Protecting Cable Service from Surges

I found out a few months ago that cable TV/Internet service is supposed to be grounded at the entrance to the building. I learned the hard way, when during two storms, the Comcast Business cable at my office was hit by surges (I suppose from lightning strikes somewhere exposed upstream). The surges killed our cable modem, which Comcast had to send a technician out to replace and reconfigure each time. That part cost us a day or so of downtime in each storm. Worse, the surges traveled down the Ethernet cable from the modem and destroyed other equipment. The first storm fried one Ethernet port in our firewall appliance, and the second strike killed all the Ethernet ports in our firewall appliance and a packet shaper rate limiter attached to it, equipment worth around $8,000 which we had to replace and make an insurance claim for.

After that, I did some research about what could be done. It appears that the National Electrical Code requires communications cable lines to be grounded at the building service entrance, as referenced in this Q&A from the New York State government and this Q&A from the Electrical Contractor Network. I am not an expert in the topic.

I came up with a two-pronged defense. The first was, we had Comcast send another technician out to ground the cable to an electrical panel where it enters our server room. He affirmed what I had read on the net, that the cable is supposed to be grounded at the building service entrance. He said that Comcast used to do it by driving a rod in the earth, but that now grounding to an electrical panel is preferred. He demonstrated the constant voltage differential between the two by touching the grounding wire against the splitter lug while the other end was screwed to the breaker panel; we saw little sparks arc.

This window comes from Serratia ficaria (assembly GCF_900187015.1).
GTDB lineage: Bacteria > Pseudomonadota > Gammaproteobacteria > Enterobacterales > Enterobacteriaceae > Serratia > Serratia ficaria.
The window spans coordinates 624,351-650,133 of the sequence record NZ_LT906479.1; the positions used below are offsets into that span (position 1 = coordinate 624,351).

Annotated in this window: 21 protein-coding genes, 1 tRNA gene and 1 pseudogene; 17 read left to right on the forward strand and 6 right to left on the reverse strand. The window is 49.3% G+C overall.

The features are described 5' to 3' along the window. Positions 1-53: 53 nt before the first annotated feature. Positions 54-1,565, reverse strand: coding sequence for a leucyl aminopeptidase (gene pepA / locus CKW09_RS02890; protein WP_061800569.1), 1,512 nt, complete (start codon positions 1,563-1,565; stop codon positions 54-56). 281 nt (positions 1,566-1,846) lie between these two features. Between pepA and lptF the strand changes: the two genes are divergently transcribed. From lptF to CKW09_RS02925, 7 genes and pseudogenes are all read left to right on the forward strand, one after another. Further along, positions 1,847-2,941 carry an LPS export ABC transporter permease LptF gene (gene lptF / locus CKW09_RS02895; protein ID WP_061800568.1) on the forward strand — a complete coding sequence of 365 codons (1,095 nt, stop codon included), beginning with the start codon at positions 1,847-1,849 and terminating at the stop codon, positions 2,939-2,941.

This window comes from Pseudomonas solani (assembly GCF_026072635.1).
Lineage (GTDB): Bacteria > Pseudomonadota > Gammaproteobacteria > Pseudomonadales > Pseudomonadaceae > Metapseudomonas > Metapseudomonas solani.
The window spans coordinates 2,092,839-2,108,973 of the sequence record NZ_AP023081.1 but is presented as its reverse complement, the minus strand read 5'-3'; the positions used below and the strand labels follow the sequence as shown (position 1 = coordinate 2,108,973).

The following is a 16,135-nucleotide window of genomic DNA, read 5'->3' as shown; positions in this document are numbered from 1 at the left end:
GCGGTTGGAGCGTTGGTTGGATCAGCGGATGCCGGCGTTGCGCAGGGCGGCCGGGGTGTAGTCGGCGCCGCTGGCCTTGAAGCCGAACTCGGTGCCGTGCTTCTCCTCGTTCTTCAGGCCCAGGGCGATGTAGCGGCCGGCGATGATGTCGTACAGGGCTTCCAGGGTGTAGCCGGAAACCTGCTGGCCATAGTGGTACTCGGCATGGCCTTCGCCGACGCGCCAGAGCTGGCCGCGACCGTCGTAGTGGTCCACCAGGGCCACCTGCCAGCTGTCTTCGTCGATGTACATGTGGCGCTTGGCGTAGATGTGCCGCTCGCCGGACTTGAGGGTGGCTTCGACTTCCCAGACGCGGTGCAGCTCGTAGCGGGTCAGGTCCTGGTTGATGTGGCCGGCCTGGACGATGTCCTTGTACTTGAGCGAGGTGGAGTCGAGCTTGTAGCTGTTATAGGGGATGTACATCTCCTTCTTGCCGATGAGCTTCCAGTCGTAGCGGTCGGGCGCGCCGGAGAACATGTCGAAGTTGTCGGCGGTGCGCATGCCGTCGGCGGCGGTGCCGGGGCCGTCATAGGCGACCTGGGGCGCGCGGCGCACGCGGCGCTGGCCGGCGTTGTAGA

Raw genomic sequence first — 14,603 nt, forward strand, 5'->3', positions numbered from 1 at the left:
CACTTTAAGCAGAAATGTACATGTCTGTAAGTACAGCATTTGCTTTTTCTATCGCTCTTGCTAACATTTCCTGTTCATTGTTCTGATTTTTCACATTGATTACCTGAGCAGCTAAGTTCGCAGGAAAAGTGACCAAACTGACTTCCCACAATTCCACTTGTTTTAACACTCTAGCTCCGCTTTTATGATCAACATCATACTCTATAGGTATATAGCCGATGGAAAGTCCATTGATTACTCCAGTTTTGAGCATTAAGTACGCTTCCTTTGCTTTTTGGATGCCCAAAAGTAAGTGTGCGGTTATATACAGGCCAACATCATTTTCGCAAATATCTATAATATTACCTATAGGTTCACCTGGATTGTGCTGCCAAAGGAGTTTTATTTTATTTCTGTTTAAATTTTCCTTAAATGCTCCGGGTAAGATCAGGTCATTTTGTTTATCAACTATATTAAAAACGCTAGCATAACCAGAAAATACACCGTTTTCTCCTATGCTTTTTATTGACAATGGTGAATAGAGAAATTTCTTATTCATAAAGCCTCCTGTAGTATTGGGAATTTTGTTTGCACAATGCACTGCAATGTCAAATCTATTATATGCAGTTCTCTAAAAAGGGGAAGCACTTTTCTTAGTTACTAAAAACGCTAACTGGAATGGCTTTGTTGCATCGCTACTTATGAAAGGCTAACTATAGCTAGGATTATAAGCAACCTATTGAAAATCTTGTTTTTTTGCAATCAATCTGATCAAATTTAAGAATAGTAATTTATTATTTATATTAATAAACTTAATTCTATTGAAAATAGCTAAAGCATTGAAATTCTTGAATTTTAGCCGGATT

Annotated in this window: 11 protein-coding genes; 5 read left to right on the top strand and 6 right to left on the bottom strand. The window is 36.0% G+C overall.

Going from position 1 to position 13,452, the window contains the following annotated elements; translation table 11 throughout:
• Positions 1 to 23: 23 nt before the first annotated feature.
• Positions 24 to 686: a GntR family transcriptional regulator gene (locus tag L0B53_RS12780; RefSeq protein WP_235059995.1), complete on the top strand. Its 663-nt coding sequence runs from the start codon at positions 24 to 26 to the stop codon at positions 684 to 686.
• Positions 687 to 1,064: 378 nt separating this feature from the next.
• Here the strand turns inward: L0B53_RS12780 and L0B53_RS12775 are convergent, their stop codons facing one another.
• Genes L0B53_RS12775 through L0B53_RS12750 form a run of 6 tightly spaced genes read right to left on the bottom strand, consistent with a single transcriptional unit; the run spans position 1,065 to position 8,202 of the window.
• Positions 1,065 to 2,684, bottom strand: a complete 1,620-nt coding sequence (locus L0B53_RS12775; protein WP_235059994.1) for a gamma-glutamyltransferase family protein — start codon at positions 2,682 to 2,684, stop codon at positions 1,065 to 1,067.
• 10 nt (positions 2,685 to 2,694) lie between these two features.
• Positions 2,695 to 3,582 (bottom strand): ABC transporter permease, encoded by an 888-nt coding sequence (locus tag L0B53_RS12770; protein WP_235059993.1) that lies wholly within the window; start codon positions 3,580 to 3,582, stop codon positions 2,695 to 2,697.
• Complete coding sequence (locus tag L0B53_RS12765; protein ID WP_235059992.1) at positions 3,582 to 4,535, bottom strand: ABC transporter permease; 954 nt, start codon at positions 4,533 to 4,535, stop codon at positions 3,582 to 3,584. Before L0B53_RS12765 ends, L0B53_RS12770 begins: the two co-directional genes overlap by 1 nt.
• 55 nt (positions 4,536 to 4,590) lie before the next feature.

The second prong of defense was to install an Ethernet surge protector on the CAT5 run between the cable modem and the new firewall, so even if a surge did hit the cable modem, it wouldn’t continue up the line to damage other equipment. We got the APC PNET1GB ProtectNet Standalone Surge Protector for 10/100/1000 Base – T Ethernet Lines for around $24 from Amazon. It uses a grounding wire run to an electrical outlet’s screw.

After getting the office taken care of, I implemented the same measures at home. We happen to have a Comcast-provided splitter where the cable enters our house, with a grounding lug on it, and a corner clamp for grounding already installed on the electrical meter box just above it. So all I needed to do was run a copper wire between them. I also got the Ethernet surge protector noted above to run between our cable modem and firewall/router.

So far, so good; no damage during storms at either place. It’s sad that Comcast doesn’t consistently protect customer lines when they do an install, though. If you have a cable line that isn’t grounded, consider calling your cable provider and asking them to send someone out to do it, and/or install an Ethernet surge protector yourself.

Here are some pictures of the installation at home.





%d bloggers like this: